Whether you’re planning a trip to Argentina or trying a new Argentine restaurant down the street, you’re in for a treat. Aside from Malbec wine and dancing the tango, Argentina’s cuisine is guaranteed to rock your taste buds.
Between the barbecued meats and abundance of cheesy dishes, Argentine foods are absolutely scrumptious. Are we making you hungry yet? Tienes hambre?
If the answer is yes, we’ve got a list of delicious and unique Argentine food you need to experience.
Fire up the grill!
In English, asado is known as barbecue. But in Argentina, the barbecue is a bit more extreme. Plus, it helps that Argentina has more cattle than people living in it.
Asado is a way of cooking as well as a social event. It combines delicious meat with fire and a grill. Popular meats for asado include pork, chicken, sausages, and churrasco (a beef sirloin).
Fine asado cooking uses a parilla. This is a large iron grill designed for optimal barbecuing.
These dishes are so tender, juicy, and delicious that vegetarians may be tempted to try some asado-style meat.
Empanadas literally translate to “wrapped in bread.” How could that not be delicious?
An empanada is one of Argentina’s most popular street foods. They were brought over by Spanish immigrants during the 16th century.
Empanadas are stuffed dough pockets. They’re commonly baked or fried. Empanadas are stuffed with different meats and veggies.
If you’re looking to explore this Argentine food, there are a variety of delicious ways to stuff an empanada:
Empanadas are fun because they allow you to get creative. There’s an empanada for everyone!
Hot dogs in Argentina? We call that choripn!
Choripn is a chorizo sandwich. Chorizo is grilled, split down the middle, and served on a baguette or marraqueta roll. You may find some choripns served as at your asado!
If you want your taste buds to explode, slather your Choripn with chimichurri. This is a spicy sauce similar to pesto. Choripns may also be served with salsa.
Choripns are commonly found at sports venues and street festivals. They’re an easy-to-eat food on the go and popular lunchtime choice.
Green salsa? No, it’s chimichurri!
Chimichurri is Argentina’s pesto. It’s served on grilled meats and used as a dipping sauce. It’s commonly found on choripns and empanadas.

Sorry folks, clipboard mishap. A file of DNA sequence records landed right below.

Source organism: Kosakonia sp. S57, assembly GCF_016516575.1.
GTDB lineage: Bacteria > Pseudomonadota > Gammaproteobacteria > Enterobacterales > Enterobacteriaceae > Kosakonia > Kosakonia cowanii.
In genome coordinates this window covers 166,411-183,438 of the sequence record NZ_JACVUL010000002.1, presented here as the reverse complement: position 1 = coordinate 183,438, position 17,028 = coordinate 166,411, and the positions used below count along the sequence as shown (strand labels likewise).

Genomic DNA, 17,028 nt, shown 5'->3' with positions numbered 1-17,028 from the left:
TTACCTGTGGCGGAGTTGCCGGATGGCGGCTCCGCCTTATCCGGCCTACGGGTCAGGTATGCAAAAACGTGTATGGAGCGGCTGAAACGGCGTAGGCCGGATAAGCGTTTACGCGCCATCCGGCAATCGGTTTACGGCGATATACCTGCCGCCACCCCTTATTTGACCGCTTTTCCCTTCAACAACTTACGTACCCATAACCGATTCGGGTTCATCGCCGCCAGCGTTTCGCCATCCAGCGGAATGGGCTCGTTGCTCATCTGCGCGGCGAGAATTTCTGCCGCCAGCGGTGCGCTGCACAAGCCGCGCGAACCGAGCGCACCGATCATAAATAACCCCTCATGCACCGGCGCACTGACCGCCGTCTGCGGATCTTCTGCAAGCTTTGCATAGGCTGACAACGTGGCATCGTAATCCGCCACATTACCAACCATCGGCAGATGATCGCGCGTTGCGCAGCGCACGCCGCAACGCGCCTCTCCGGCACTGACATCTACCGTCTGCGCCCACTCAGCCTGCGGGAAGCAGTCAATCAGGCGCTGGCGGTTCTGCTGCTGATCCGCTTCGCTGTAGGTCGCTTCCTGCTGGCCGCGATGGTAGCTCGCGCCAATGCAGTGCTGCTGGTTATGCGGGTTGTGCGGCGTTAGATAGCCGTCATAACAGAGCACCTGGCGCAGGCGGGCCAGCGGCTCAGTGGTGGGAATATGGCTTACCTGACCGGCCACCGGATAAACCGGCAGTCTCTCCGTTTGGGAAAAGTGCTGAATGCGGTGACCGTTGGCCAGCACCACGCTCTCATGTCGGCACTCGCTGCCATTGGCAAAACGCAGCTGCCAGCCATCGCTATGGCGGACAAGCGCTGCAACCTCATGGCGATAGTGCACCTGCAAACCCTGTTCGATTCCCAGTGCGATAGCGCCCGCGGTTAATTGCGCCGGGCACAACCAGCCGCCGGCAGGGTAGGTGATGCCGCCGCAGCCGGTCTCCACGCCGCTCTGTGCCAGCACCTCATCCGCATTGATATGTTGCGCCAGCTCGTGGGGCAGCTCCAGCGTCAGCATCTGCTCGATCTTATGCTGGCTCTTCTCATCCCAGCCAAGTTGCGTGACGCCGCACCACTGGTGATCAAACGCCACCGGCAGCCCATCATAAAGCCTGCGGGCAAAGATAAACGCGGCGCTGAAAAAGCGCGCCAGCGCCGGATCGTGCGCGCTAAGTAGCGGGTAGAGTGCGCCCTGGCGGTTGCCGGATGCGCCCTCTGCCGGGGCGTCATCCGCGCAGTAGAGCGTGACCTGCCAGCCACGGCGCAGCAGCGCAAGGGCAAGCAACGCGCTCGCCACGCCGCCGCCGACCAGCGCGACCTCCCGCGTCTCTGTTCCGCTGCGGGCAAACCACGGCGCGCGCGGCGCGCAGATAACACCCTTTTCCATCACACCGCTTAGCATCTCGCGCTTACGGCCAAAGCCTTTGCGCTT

There isn’t a set recipe for chimichurri as every Argentinian likes to add his or her own flare to the sauce. Typically, it incorporates parsley, garlic, olive oil, oregano, vinegar, and chili pepper.
You’ll find chimichurri at an asado or served with your bread basket at a restaurant. It’s Argentia’s go-to condiment.
Argentinians are the masters of grilled cheese.
Provoleta is an Italian-inspired dish. It takes provolone cheese and slaps it on the grill. It’s topped with chili flakes and oregano for an extra burst of flavor.
As it simmers above the flames, the cheese softens and becomes a delicious melt.
Provoleta requires a specifically sized skillet or foil to cook. This is how the dish gets its creamy and smoky flavor. A perfect provoleta is melted on the inside and slightly crispy on the outside.
Provoleta is often served with an olive oil drizzle to enhance its flavors. It’s a popular appetizer at restaurants or during an asado.
Take some meat, soak it in egg batter, then fry it up. What do you get? A delicious Argentine dish called Milanesa.
Inspired by the Milanese, this dish covers filets of meat in egg batter. It’s breaded and then fried or baked. Milanesa may be served on a sandwich or as an entree.
Milanesa is typically made from silverside. This is beef taken from a cow’s leg. It may also be made using a thin cut of chicken breast.
Alone, milanesa is delicious. But you can amp up the flavor by ordering it with special toppings.
This translates to “on horseback.” A traditional milanesa dish is topped with two fried eggs. It’s served alongside crispy Argentinian French fries.
Take your milanesa to the next level by making it a sandwich. Top it with lettuce, tomato, cheese, and a hearty roll. Add french fries on the side, and you’ve got a delicious Argentinian lunch.
Add an Italian flair to your milanesa by topping it with prosciutto and fresh Mozzarella. Add a hearty helping of tomato sauce and let the dish broil until the cheese turns golden brown.
Is your mouth watering yet?
This Argentinian food is for dessert lovers. Dulce de leche translates to “candy of milk” and is a must-try dessert.
Dulce de leche slowly reduces condensed milk. Combined with sugar, it creates a thick caramel. Add a little bit of vanilla to really enhance the flavor.
Dulce de leche is a popular ice cream topping. It’s often added to alfajores and dessert empanadas as an extra layer of sweetness.
Whether you’re drizzling it over ice cream or licking it from a spoon, there’s no wrong way to enjoy dulce de leche.
Alfajores are Argentina’s version of French macarons. They are small sandwich cookies stuffed different flavorings. The cookies are made from crumbly shortbread.
Alfajores originated from Arab culture. When the Moors traveled to Spain, they brought delicious alfajore recipes with them. As Spaniards explored Argentina, so did the cookies.
Alfajores are filled with sweet jams, mousse, or dulce de leche. Argentinians like eating alfajores for breakfast, dessert, and as a tasty snack throughout the day.
Argentina consumes the most alfajores in the world. And Havanna alfajores are arguably the most famous brand of alfajores in the world. They are not just a snack, but a large part of the Argentine culture.
If you head to an Argentinian coffee shop, be sure to pick up a light and delicious medialuna.